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Technology in the Workplace: Video Conferencing

Emerging Technologies in the Workplace: Social History, Examples, and Impacts of Video Telecommunication on Businesses (Informatics 161 Spring 2010, Group 5)
by

Vivian Ly

on 7 July 2013

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Transcript of Technology in the Workplace: Video Conferencing

Evolving Organizational Structures & Experience of Work
Communication in the Workplace: Video Conferencing
History
of Workplace Technology
Email
Chat Software
(Instant Messaging)
What's it doing in business?
Video
Conferencing
Skype is actually one of the many online
software tools available to business
for
Life before email.....
Vivian Ly
Alex Chung
Stacey Dao
Brian Olsen
Bryant San Antonio
Anthony Wang
Ammar Taki El-Din
Group 5
Chat/Instant Messaging
Email
Handwritten notes
Writing actual letters
"Snail mail"
Email Used in the Workplace
Corporation owners could easily transmit e-mail messages, documents, and presentation material through company network to all employees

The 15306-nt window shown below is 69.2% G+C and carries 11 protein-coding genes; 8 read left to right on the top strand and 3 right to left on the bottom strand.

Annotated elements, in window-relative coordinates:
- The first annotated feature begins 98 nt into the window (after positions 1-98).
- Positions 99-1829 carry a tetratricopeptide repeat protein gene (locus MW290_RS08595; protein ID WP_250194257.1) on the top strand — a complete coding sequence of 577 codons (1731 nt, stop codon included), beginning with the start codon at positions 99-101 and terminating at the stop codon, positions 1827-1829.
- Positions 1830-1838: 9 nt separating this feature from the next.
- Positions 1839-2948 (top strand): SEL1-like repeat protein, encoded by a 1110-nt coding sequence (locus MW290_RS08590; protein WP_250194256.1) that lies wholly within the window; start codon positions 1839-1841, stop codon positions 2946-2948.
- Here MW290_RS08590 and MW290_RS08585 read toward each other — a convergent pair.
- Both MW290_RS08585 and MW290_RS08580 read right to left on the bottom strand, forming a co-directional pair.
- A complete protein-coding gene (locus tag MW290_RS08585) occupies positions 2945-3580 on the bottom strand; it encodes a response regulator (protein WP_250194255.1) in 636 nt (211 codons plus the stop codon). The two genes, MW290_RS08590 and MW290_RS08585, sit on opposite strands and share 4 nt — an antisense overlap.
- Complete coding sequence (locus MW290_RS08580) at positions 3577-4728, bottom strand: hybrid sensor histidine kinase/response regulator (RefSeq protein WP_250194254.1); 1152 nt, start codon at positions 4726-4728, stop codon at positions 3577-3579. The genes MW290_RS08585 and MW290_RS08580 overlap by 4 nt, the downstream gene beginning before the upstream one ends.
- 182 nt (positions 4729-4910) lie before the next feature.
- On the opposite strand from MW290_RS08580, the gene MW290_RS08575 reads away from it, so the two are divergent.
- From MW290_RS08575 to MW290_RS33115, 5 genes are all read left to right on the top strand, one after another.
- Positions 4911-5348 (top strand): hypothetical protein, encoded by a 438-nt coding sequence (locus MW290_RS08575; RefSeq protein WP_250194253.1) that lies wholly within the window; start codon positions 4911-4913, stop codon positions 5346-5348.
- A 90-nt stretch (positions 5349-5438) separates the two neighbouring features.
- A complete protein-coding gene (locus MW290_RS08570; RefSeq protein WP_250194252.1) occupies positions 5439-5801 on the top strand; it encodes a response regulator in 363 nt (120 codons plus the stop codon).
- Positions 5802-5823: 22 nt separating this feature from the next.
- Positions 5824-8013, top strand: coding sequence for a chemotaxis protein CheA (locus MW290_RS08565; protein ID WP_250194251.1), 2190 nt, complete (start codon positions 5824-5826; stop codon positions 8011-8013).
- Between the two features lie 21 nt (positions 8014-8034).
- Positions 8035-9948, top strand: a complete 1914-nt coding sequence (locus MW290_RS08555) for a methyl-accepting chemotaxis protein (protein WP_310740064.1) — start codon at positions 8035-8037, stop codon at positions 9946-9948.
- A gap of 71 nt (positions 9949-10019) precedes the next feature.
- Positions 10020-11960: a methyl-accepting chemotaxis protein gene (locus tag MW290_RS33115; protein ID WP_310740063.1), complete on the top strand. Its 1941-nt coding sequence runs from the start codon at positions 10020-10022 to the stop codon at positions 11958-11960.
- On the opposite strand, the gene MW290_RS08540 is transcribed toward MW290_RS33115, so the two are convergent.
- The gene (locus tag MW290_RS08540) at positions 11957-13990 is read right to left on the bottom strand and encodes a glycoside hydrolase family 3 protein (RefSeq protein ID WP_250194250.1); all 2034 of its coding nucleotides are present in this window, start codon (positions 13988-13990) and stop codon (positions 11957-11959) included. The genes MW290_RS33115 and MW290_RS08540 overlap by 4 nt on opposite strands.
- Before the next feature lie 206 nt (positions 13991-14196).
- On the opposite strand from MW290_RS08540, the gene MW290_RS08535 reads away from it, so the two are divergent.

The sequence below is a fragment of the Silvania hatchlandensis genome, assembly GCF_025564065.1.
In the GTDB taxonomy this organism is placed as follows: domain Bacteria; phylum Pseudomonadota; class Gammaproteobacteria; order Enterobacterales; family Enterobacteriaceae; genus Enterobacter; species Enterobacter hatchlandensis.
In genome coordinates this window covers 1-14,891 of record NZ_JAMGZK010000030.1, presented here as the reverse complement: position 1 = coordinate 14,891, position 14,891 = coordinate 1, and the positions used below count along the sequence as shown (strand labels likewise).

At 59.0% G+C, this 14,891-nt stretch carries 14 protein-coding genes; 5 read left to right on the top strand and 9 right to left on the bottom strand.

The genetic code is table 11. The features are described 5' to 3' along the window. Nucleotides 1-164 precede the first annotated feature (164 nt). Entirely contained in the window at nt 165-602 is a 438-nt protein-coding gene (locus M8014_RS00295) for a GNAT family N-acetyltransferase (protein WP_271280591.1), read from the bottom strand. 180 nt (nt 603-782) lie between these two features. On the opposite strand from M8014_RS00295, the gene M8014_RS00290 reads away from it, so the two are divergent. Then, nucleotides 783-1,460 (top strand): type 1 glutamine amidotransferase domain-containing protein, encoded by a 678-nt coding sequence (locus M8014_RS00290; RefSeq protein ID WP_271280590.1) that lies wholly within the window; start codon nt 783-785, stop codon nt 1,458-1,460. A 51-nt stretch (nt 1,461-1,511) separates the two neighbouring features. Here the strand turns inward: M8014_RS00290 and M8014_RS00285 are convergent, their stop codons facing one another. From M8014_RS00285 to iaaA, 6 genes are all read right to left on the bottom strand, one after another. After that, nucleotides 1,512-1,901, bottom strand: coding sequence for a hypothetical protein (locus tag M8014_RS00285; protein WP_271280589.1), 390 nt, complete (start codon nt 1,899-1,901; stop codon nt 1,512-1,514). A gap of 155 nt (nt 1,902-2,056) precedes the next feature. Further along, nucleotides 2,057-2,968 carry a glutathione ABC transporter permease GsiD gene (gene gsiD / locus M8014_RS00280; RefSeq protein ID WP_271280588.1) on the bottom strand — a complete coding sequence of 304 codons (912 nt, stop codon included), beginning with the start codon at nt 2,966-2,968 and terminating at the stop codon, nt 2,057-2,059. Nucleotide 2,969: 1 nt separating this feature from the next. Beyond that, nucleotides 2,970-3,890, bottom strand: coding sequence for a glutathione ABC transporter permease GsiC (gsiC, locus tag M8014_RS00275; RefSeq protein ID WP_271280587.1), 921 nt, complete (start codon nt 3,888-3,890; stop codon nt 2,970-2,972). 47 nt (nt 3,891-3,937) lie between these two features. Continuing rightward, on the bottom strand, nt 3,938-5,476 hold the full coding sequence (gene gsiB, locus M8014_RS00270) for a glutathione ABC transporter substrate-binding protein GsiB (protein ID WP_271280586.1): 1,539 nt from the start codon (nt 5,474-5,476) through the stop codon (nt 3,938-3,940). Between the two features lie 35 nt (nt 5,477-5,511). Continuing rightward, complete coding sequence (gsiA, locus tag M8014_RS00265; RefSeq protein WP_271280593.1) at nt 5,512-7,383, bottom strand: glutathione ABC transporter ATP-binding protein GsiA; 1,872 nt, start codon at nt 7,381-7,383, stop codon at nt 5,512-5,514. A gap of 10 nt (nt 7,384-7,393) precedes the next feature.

o In the Office: company updates, misc. notices, social gatherings were distributed through e-mail clients
o Maketing/Advertising: Newsletters, email campaigns
Popular Email Software/Clients

o Still VERY popular among business because it
was a great way to keep track of documents, schedule
reminders, etc… and it still is
MS Outlook:
Other Email Clients: Mozilla Thunderbird, Apple Mail, Eudora, Pegasus
Email and Telecommunications: Gmail
o Of course, there are technologies that have integrated e-mail clients that are being introduced into businesses

o E-mail clients like Gmail have managed to keep up with telecommunication methodologies:

Same instant messaging functionalities as AIM, MSN messenger, etc…
Video chat functions for simulated presence
IMs in the Workplace